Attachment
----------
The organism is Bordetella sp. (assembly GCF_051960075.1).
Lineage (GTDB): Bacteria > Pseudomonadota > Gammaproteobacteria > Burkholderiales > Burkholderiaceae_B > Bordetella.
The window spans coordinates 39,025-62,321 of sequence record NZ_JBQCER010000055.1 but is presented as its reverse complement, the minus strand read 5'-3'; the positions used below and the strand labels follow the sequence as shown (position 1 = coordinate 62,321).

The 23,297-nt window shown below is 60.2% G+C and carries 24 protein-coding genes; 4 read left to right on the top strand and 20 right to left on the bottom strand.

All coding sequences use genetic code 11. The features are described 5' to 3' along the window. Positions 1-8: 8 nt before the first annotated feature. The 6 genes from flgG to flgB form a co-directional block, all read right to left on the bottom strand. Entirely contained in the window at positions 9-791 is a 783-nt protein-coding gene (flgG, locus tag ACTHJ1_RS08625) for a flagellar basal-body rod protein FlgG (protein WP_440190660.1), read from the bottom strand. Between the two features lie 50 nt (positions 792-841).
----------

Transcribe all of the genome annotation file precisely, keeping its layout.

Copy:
The organism is Bordetella sp. (assembly GCF_051960075.1).
Lineage (GTDB): Bacteria > Pseudomonadota > Gammaproteobacteria > Burkholderiales > Burkholderiaceae_B > Bordetella.
The window spans coordinates 39,025-62,321 of sequence record NZ_JBQCER010000055.1 but is presented as its reverse complement, the minus strand read 5'-3'; the positions used below and the strand labels follow the sequence as shown (position 1 = coordinate 62,321).

The 23,297-nt window shown below is 60.2% G+C and carries 24 protein-coding genes; 4 read left to right on the top strand and 20 right to left on the bottom strand.

All coding sequences use genetic code 11. The features are described 5' to 3' along the window. Positions 1-8: 8 nt before the first annotated feature. The 6 genes from flgG to flgB form a co-directional block, all read right to left on the bottom strand. Entirely contained in the window at positions 9-791 is a 783-nt protein-coding gene (flgG, locus tag ACTHJ1_RS08625) for a flagellar basal-body rod protein FlgG (protein WP_440190660.1), read from the bottom strand. Between the two features lie 50 nt (positions 792-841).